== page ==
Posted on 22 January 2011.
Most film directors that make good films end up making sequels as well. However, these do not always do well and sometimes fail miserably at the box-office.
1. The Sting II
The Sting did exceptionally well when it released in 1973 and the main reason was that it starred the likes of Robert Redford and Paul Newman. Universal decided to make a sequel which was pretty drab and it was mainly because they replaced the two legendary actors.
2. Return to Oz
Return of Oz was released 46 years after the immensely successful The Wizard of Oz. Prominent characters like the Scarecrow, the Tin Man and the Cowardly Lion were not given too much importance for some absurd reason. The film was a colossal failure and was hated by the fans of the original film.
3. The Last Days of Patton
This film was as good as the original, Patton but unfortunately, was given the status of a TV movie instead of a mainstream film. The plot revolves around the General who is reminiscing about his past with his wife. It is shocking that it did not do well especially because it starred George C. Scott, the protagonist of the original.
4. Return from the River Kwai
This film is The Bridge on the River Kwai’s sequel and came out in 1989. The plot is based on those workers who are shipped off after the bridge is blown up. The action is mundane and the acting is decent but the film is nothing compared to the 1957 classic.
5. A Dangerous Man: Lawrence After Arabia
A Dangerous Man: Lawrence After Arabia was also shown only on television and starred Ralph Fiennes. The actor was compared to Peter O’Toole who starred in the original, Lawrence of Arabia and the former was considered to be more authentic and real.
Posted in Entertainment, Featured
Posted on 07 October 2010.
Every company tries to diversify either to keep up with the competition or simply to survive. McDonalds did it too but unfortunately, some of their products did not do too well.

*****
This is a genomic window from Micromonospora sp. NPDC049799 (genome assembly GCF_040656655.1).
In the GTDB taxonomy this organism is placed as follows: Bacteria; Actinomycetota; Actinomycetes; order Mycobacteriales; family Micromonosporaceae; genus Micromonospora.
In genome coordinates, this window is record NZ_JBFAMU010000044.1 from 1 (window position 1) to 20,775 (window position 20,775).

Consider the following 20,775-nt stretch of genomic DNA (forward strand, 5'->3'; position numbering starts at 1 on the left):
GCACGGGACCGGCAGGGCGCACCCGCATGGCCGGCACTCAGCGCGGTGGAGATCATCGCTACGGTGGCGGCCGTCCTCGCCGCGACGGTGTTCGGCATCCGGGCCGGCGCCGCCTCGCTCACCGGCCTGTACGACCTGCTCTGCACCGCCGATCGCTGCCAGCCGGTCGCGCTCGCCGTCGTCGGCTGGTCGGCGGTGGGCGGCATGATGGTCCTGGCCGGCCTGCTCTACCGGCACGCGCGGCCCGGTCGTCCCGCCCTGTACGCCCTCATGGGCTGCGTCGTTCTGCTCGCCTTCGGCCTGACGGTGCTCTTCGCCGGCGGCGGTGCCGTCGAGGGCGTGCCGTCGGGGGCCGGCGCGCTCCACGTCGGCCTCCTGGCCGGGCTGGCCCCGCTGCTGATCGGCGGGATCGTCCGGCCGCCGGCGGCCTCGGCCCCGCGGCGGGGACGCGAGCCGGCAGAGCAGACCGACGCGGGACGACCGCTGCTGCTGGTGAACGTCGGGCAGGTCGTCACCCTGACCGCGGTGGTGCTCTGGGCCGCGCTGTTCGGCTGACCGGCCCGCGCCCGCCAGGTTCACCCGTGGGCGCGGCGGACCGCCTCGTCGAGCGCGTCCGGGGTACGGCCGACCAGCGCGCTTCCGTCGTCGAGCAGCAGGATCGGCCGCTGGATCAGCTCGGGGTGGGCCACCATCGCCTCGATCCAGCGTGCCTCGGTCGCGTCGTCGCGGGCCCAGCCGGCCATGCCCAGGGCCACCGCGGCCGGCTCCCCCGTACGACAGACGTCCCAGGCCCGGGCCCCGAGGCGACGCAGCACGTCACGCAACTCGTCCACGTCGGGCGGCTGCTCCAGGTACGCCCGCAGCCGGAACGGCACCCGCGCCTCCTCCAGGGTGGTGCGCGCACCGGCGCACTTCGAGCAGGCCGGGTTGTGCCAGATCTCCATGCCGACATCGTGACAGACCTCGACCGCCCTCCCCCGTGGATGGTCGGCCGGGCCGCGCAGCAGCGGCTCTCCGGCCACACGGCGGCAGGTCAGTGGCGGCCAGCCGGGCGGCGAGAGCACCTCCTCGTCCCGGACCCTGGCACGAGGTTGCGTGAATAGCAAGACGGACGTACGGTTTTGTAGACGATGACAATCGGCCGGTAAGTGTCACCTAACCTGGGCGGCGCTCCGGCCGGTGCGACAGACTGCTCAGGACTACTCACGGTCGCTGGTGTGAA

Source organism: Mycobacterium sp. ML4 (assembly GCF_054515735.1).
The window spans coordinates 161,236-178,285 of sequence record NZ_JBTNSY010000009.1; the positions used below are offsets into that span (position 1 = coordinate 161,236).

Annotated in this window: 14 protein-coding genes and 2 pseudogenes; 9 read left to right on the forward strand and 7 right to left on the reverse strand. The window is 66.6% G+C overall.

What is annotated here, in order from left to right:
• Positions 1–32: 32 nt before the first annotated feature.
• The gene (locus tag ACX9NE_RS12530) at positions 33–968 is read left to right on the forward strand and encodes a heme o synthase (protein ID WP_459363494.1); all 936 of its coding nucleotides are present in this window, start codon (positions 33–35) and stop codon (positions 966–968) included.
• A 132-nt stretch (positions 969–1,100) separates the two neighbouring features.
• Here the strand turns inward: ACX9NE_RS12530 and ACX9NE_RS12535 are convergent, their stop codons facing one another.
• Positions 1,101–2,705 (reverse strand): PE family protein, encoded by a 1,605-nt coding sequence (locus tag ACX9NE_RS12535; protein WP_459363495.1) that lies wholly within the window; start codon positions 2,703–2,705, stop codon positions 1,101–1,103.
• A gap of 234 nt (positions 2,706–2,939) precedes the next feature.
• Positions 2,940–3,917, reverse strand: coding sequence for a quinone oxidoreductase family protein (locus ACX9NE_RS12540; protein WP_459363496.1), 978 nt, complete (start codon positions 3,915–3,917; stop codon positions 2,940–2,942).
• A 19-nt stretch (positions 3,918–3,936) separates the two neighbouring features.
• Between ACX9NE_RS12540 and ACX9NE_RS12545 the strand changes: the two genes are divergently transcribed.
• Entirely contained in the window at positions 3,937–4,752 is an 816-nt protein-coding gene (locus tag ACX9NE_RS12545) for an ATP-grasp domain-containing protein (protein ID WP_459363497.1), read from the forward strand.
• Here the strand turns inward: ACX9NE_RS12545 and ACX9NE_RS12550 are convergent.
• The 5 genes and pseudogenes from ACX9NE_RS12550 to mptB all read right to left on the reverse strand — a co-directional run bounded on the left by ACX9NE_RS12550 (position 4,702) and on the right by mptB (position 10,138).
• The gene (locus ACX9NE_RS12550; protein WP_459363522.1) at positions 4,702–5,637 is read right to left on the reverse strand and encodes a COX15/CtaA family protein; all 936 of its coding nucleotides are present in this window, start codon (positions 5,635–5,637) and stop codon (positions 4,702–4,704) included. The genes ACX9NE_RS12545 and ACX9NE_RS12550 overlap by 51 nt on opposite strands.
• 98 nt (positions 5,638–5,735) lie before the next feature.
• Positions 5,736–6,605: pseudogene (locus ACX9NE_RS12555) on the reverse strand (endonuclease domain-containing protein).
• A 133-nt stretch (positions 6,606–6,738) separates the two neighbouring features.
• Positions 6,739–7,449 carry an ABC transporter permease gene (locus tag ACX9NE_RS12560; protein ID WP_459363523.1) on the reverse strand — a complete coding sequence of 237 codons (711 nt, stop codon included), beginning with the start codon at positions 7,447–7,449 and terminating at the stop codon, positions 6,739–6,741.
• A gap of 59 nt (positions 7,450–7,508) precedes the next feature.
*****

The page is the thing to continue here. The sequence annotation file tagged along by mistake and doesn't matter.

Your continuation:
1. McGratin Croquette
This was a burger created by McDonalds especially for Japan. It contained mashed potatoes, Macaroni that had been fried silly and shrimp and all of it was served on cabbage. The name was unappetizing enough and it tasted quite odd.
This burger was introduced in 1963 and their target customers were those Roman Catholics who did not eat non-vegetarian food on Fridays. Therefore, the company inserted a thin slice of pineapple between the bread instead of the meat. Needless to say, it was quite a failure.
McDLT was quite a marvel during its time. The company sold it in a two-sided container- while the bottom part include the bottom half of the bread and the meat, the top part consisted of the other half as well as the tomato, pickles, lettuce, cheese and sauces. Those who were curious enough to buy it had to assemble it all together before eating it. You know what they should’ve done? Walked over to the nearest dumpster and binned it.
4. Arch Deluxe
This burger was meant for adults and the advertisements that were made to promote it showed children turning up their noses and walking past it. Ronald was also shown playing pool and golf- so-called adult sports. The burger was okay but not good enough to help the company earn profits.
The name says it all. The company took some lobster bits, added tomato and lettuce and mixed it all up with some sauces. Let’s just say that it was not an attractive burger to look at. It wasn’t big enough to satiate the consumer who had to pay 5.99 dollars for it.
Posted in Featured, Mis